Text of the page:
SV Staff  |  Oct 18, 2017  |  0 comments
You need ear protection for a loud home project (or for use at work) but want to be able to listen to music or (Sound & Vision) podcasts rather than complete the job in (near) silence. What to do?
Rob Sabin  |  Oct 17, 2017  |  2 comments
Yeah, we keep hearing how the awesomely versatile, stupendously well-performing, and tremendously high-value audio/video receiver is going away, soon to be replaced by all manner of soundbars and soundbases, self-powered tabletop wireless speakers, or perhaps just your old Aunt Matilda playing her kazoo from atop a stool in your living room.
SV Staff  |  Oct 17, 2017  |  0 comments
Sennheiser has launched a new dynamic headphone that builds on the popular HD 650 open-back model it introduced more than a decade ago.
SV Staff  |  Oct 17, 2017  |  0 comments
Two-thirds of U.S. adults — 170 million people — are planning to spend an average of $478 on tech gifts this holiday season as overall tech spending reaches a record breaking $96.8 billion, according to the Consumer Technology Association’s 24th annual holiday outlook forecast.
SV Staff  |  Oct 16, 2017  |  0 comments
The first signs of Black Friday/Cyber Monday deal mania have arrived on Groupon. Let’s take a look.
Al Griffin  |  Oct 16, 2017  |  2 comments
Got a tech question for Sound & Vision? Email us at AskSandV@gmail.com

A I own a Panasonic plasma TV and a Denon AV receiver. When I connect my sources directly to the TV, the picture looks great. But when I run my Oppo BDP-105 Blu-ray player, cable TV box, and Amazon Fire TV media player through the Denon using HDMI cables, the picture quality degrades. Is there a way I can work around the picture quality problems caused by my AVR? I want to continue using the AVR for audio switching and prefer to not have to connect sources directly to the TV. —Henry Yeboah / via e-mail

Thomas J. Norton  |  Oct 13, 2017  |  3 comments

PRICE $5,500

Excellent contrast
Superb color and resolution
Looks good from every angle
Unique panel-based sound system
No color management system
Some white clipping

While it might appear that OLED UHDTVs are popping up everywhere, the most visible supplier to date has been LG. But Sony, by acquiring OLED panels from LG and adding its own electronics, processing, styling, and unique features, has jumped into the fray, landing firmly on both feet with a solid performer.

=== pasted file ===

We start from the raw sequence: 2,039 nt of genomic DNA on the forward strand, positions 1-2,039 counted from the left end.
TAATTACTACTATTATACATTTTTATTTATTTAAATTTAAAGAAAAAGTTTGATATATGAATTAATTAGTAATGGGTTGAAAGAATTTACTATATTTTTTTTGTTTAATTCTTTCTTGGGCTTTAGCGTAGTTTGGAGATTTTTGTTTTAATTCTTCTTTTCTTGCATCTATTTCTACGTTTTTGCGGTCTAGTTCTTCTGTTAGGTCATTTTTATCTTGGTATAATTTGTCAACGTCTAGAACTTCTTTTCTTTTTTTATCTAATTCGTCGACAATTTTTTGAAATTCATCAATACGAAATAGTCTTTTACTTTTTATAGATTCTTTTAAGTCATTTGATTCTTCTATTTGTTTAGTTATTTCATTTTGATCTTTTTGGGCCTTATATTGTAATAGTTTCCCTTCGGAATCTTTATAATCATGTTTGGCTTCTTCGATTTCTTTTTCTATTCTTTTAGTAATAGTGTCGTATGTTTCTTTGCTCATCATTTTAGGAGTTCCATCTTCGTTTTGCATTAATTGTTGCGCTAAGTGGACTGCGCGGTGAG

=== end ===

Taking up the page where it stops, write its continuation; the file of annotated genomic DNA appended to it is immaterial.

Sony’s new OLEDs (the 65-incher reviewed here has a 55-inch sibling, and a 77-incher will be available by press time) haven’t yet taken pride of place at the top of Sony’s TV lineup. That honor belongs to the Z9D (Sound & Vision, January 2017 and soundandvision.com), now spruced up with the imminent addition (as I write) of Dolby Vision for 2017. But you might think of the OLEDs as stepping stones to Sony’s future in self-emissive displays—the spectacular, commercially oriented, and wall-sized CLEDIS LED display Sony demonstrated at the 2017 CES comes to mind. But that’s the future. Sony’s OLEDs are now. As of today, Sony’s OLED implementation uses a panel supplied by LG (but with Sony’s own secret processing sauce). At its press-time street price of about $4,000 in the 65-inch version, it was roughly comparable, if not a touch less expensive, than LG’s own like-sized C7P model.

Thomas J. Norton  |  Oct 13, 2017  |  3 comments
It’s 1973, and a U.S. survey and mapping expedition, supported by an Army helicopter unit recently released from the wind-down of the Vietnam War, heads toward the previously unexplored Skull Island.

If they’d brushed up on their old movies, they wouldn’t have been gobsmacked, and soon simply smacked, when they spot and engage with a really big ape. Big enough to squish all previous versions of the character under his big toe. Big enough to easily challenge the helicopters and crews. I mean really, really big.

David Vaughn  |  Oct 13, 2017  |  0 comments
Discovering life on Mars would be the crowning achievement in any scientist’s career, so when a team on the International Space Station receives a care package of samples from the red planet, they can’t wait to begin their experiments. To their surprise, they discover there was once life on Mars after all, and they unleash a creature that evolves at an accelerated pace that has its eyes on the planet below them.
SV Staff  |  Oct 13, 2017  |  0 comments
Klipsch has introduced a new flagship headphone inspired by an experiment conducted by an inquisitive 15 year-old almost 100 years ago.